Ash tree seeds needed for species repopulation efforts, experts say
The emerald ash borer is an invasive Asian beetle that has made its way to the Maritimes. With no natural predators, the small green beetles are now wiping out ash trees along river banks and in city centres.
“We could lose all of the ash trees which are millions and millions of ash trees throughout eastern Canada,” said Donnie McPhee, a forest genetics technician with the Canadian Forest Service.
New Brunswickers have been asked to avoid transporting firewood, which is one of the leading causes behind the beetles’ mobility across the country.
“Under natural conditions from Ottawa to New Brunswick it would have taken about 1,500 years for it to get here naturally, but because of human vectors it make it here in less than 10,” said McPhee.
READ MORE: Emerald ash borer found in Oromocto, N.B.
The national tree centre is looking to collect seeds from different regions throughout Canada for conservation purposes. The tricky part is finding trees in seed.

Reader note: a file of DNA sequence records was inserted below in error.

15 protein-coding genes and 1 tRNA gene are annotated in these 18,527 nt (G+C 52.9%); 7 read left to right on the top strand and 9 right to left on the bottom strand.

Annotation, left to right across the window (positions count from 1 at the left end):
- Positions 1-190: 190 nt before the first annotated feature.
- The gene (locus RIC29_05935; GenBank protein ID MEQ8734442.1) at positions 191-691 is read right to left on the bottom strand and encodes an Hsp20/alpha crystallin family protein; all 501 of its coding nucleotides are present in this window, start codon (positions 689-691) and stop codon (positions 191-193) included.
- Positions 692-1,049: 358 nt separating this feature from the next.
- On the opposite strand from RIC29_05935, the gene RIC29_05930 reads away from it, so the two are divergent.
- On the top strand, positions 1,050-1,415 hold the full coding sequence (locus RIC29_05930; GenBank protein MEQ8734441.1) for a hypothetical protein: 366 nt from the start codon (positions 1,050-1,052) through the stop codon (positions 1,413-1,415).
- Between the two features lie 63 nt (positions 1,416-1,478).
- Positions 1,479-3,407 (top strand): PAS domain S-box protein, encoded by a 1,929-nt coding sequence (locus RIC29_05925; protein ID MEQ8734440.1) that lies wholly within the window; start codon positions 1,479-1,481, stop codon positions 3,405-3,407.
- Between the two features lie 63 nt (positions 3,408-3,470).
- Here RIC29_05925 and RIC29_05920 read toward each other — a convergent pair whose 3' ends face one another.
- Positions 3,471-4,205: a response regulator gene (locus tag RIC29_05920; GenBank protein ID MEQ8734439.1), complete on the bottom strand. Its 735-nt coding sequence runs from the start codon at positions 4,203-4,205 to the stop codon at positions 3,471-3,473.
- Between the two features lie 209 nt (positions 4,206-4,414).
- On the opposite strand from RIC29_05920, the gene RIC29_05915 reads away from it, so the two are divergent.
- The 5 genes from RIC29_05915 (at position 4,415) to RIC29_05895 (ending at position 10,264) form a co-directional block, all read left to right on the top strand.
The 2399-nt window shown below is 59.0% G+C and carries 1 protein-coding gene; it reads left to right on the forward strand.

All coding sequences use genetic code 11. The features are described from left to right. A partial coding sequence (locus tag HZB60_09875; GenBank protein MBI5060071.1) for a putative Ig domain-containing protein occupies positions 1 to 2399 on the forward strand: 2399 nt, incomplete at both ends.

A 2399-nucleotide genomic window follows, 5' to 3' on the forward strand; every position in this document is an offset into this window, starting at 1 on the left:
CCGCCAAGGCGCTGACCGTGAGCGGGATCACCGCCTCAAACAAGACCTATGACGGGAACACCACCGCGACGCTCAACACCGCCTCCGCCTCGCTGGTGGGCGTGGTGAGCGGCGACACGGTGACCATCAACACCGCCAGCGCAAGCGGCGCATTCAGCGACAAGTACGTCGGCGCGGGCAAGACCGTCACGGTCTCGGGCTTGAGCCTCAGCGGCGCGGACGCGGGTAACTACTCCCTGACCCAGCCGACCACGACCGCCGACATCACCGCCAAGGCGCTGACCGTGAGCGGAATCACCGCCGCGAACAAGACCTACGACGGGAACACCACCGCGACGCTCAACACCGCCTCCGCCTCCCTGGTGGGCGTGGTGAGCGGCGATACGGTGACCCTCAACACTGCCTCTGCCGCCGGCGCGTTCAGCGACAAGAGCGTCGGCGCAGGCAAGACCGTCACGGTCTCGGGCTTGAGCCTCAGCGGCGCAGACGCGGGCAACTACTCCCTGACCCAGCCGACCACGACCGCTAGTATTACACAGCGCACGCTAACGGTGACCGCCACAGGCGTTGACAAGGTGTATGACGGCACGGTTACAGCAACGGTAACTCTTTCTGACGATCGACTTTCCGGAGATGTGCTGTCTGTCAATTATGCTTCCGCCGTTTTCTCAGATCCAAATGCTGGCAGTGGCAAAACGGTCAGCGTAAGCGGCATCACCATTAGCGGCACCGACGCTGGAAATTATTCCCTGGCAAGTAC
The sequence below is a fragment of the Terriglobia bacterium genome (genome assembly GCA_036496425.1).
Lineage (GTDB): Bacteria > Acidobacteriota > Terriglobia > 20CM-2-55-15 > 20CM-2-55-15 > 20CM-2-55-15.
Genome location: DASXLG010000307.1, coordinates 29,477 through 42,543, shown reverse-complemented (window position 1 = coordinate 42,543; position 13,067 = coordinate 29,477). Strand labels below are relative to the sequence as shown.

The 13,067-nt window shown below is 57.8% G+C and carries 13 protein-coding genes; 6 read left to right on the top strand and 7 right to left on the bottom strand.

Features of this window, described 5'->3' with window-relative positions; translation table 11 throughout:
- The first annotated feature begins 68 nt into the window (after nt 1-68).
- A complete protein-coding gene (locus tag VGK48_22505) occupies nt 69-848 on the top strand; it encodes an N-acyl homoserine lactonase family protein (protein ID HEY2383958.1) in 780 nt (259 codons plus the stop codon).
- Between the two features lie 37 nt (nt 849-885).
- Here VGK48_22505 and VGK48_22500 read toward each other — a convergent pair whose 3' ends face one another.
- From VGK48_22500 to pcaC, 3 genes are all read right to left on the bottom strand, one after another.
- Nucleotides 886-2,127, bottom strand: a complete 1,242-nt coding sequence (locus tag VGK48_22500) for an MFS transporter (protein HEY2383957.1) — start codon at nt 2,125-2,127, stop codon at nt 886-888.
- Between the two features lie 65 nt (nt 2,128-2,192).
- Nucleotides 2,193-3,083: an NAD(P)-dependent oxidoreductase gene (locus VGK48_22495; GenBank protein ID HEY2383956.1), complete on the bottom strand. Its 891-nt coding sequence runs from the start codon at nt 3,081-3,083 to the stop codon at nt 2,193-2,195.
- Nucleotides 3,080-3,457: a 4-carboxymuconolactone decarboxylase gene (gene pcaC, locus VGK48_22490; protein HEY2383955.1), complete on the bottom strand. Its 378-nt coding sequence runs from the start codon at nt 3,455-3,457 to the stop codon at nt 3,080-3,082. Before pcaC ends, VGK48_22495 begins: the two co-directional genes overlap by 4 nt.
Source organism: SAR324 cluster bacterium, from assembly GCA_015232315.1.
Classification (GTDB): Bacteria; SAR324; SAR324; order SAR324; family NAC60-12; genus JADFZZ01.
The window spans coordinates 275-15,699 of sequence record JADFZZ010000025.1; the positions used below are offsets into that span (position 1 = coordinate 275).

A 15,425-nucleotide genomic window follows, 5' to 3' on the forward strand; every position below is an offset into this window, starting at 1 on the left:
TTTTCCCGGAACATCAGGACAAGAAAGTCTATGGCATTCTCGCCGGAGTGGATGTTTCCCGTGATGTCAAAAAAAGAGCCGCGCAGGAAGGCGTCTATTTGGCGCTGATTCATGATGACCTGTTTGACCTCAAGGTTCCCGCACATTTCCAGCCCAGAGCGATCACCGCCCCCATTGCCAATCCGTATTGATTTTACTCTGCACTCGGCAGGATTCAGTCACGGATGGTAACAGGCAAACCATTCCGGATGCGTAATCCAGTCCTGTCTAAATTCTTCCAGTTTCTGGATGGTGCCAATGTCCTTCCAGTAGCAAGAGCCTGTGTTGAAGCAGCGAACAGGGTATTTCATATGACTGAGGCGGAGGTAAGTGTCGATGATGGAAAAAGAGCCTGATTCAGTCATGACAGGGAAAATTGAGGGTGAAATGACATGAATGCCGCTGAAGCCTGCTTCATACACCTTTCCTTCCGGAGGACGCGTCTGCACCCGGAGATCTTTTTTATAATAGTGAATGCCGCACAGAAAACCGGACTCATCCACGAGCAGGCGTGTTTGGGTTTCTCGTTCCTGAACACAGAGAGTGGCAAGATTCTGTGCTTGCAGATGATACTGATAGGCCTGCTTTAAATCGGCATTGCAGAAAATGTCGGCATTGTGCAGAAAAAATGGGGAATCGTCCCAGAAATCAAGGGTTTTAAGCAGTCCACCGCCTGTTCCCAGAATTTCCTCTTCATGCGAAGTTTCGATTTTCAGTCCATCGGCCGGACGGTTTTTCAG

“Ash only come into seed every five to seven years, but when it is in seed we want to [be] out there making sure we’re making collections and then storing them at our facility,” said McPhee.
Once the seeds are found and stored they will be replanted as deceased ash trees are taken down.
The city was not available for comment but the City of Fredericton website states removal of ash trees will be necessary to control the insect’s rate of spread and minimize the risk to public safety.
The emerald ash borer has not been found in Fredericton, but it has been discovered in Oromocto and Edmundson, New Brunswick, as well as Halifax.
“Every third tree in the city of Fredericton was a white ash,” said McPhee. “They are going to be gone, [and] without our riverbanks being held together by green ash in particular and black ash, you’re going to see more flooding.”
WATCH: Federal agency warns invasive beetle will spread throughout Maritimes
Natural Resources Canada needs assistance from the public in finding those seeds.
“If they see natural ash populations in seed they can contact the National Tree Seed Centre,” he said. “Check out our website; all of our information is there to contact and how they can help.”
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